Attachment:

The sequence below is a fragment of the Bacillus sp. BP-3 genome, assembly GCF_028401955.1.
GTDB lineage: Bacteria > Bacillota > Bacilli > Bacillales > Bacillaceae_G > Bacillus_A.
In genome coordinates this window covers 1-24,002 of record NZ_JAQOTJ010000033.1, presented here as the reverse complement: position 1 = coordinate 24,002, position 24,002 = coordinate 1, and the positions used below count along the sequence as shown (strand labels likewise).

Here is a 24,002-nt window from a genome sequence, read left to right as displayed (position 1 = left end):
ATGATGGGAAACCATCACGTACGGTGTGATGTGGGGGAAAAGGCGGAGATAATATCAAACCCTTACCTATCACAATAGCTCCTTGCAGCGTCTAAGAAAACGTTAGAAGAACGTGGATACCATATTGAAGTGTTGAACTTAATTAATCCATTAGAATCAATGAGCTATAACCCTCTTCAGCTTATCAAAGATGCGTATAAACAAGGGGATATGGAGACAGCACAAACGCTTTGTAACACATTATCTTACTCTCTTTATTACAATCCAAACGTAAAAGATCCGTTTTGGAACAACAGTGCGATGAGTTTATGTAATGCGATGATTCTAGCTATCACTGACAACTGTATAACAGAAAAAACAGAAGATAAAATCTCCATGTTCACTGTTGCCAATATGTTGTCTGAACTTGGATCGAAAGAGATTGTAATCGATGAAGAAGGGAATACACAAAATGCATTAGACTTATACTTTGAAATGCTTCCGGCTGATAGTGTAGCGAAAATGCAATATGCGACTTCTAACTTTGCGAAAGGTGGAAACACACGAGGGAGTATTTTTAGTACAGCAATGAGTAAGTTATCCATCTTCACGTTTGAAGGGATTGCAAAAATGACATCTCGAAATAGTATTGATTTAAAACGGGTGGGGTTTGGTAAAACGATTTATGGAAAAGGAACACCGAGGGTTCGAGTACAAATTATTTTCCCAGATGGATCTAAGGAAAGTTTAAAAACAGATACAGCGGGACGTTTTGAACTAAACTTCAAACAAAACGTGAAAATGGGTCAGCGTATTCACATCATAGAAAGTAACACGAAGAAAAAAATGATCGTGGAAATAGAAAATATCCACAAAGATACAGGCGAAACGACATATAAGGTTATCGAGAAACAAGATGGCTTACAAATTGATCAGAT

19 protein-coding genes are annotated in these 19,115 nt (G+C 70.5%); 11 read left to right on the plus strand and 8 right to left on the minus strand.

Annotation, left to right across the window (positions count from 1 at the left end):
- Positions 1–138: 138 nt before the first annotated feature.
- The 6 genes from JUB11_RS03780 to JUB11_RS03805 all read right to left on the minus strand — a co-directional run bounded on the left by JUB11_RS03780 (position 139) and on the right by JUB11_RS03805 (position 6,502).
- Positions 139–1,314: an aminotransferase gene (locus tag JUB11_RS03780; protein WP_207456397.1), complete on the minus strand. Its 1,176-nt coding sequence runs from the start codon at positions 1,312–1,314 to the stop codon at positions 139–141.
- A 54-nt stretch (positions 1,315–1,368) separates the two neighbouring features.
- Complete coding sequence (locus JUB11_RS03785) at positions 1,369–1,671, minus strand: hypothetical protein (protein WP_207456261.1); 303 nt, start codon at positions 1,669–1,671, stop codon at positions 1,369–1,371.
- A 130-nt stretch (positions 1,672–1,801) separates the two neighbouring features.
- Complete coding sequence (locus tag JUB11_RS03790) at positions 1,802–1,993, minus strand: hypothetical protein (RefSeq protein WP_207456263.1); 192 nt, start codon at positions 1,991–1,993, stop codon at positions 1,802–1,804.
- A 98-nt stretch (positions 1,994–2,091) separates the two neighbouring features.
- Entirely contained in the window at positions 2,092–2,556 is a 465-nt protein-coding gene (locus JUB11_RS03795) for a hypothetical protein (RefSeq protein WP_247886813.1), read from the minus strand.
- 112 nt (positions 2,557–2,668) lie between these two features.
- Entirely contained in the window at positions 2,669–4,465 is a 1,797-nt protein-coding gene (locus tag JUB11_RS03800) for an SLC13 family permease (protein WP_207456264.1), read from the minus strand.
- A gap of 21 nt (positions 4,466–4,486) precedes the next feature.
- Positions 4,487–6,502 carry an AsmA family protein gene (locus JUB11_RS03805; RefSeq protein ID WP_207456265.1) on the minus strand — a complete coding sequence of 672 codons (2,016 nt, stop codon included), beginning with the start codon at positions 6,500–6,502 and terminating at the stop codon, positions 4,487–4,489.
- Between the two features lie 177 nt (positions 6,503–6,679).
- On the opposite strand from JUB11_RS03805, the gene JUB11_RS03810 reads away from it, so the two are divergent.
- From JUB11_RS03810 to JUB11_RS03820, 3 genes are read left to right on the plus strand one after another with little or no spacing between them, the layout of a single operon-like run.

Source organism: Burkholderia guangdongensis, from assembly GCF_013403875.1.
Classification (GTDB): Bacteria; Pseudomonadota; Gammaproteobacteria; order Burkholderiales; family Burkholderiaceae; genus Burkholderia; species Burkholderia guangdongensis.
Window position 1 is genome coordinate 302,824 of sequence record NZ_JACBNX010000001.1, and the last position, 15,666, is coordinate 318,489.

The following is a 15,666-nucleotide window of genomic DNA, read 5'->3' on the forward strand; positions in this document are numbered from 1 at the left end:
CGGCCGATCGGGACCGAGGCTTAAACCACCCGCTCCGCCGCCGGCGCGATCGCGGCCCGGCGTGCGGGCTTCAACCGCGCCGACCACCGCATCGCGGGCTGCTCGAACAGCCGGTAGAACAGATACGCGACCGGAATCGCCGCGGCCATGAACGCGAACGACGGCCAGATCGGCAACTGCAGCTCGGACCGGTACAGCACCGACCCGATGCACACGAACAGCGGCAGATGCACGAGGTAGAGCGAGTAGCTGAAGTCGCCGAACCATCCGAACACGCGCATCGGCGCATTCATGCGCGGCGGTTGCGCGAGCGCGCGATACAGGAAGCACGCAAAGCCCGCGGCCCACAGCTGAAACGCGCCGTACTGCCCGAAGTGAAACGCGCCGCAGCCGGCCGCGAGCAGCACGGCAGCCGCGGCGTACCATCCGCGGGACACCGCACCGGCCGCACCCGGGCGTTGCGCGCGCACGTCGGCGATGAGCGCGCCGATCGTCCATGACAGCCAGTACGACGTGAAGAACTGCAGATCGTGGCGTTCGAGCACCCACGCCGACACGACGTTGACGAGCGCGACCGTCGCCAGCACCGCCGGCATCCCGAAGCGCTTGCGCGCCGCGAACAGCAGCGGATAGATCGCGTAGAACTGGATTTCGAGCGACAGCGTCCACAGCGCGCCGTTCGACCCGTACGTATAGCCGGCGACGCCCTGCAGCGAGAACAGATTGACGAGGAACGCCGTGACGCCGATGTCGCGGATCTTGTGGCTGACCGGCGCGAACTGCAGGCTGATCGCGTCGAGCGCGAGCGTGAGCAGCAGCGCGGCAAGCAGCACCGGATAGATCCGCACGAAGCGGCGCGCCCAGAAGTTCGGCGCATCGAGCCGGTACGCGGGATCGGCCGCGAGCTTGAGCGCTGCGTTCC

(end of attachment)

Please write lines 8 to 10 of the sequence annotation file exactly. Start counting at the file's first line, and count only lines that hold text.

- Positions 1–138: 138 nt before the first annotated feature.
- The 6 genes from JUB11_RS03780 to JUB11_RS03805 all read right to left on the minus strand — a co-directional run bounded on the left by JUB11_RS03780 (position 139) and on the right by JUB11_RS03805 (position 6,502).
- Positions 139–1,314: an aminotransferase gene (locus tag JUB11_RS03780; protein WP_207456397.1), complete on the minus strand. Its 1,176-nt coding sequence runs from the start codon at positions 1,312–1,314 to the stop codon at positions 139–141.